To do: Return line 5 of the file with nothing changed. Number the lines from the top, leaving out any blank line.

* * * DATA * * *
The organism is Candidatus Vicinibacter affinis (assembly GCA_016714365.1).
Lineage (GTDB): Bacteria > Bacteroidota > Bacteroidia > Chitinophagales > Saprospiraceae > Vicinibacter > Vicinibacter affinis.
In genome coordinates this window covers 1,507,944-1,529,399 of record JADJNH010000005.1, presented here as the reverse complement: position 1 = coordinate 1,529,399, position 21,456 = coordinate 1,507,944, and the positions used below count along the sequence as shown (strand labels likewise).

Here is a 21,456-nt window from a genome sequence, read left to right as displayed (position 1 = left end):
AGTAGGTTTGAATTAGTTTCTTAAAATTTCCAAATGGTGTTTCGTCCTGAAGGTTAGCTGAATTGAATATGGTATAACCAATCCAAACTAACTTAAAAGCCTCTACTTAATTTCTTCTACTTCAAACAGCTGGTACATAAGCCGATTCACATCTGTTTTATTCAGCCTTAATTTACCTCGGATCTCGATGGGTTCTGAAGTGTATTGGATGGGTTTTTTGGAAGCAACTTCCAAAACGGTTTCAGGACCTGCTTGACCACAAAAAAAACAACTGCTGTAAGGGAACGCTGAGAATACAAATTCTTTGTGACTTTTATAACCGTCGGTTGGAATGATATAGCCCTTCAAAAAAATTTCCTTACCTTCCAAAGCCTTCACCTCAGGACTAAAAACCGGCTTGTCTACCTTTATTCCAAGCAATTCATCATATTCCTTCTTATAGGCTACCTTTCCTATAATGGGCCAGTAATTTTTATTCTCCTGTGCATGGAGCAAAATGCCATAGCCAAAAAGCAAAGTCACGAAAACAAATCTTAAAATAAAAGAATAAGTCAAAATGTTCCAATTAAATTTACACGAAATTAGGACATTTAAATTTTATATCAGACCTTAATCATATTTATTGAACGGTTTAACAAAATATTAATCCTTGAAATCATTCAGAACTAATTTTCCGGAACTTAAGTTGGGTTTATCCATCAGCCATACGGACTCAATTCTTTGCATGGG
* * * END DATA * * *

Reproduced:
AGTAGGTTTGAATTAGTTTCTTAAAATTTCCAAATGGTGTTTCGTCCTGAAGGTTAGCTGAATTGAATATGGTATAACCAATCCAAACTAACTTAAAAGCCTCTACTTAATTTCTTCTACTTCAAACAGCTGGTACATAAGCCGATTCACATCTGTTTTATTCAGCCTTAATTTACCTCGGATCTCGATGGGTTCTGAAGTGTATTGGATGGGTTTTTTGGAAGCAACTTCCAAAACGGTTTCAGGACCTGCTTGACCACAAAAAAAACAACTGCTGTAAGGGAACGCTGAGAATACAAATTCTTTGTGACTTTTATAACCGTCGGTTGGAATGATATAGCCCTTCAAAAAAATTTCCTTACCTTCCAAAGCCTTCACCTCAGGACTAAAAACCGGCTTGTCTACCTTTATTCCAAGCAATTCATCATATTCCTTCTTATAGGCTACCTTTCCTATAATGGGCCAGTAATTTTTATTCTCCTGTGCATGGAGCAAAATGCCATAGCCAAAAAGCAAAGTCACGAAAACAAATCTTAAAATAAAAGAATAAGTCAAAATGTTCCAATTAAATTTACACGAAATTAGGACATTTAAATTTTATATCAGACCTTAATCATATTTATTGAACGGTTTAACAAAATATTAATCCTTGAAATCATTCAGAACTAATTTTCCGGAACTTAAGTTGGGTTTATCCATCAGCCATACGGACTCAATTCTTTGCATGGG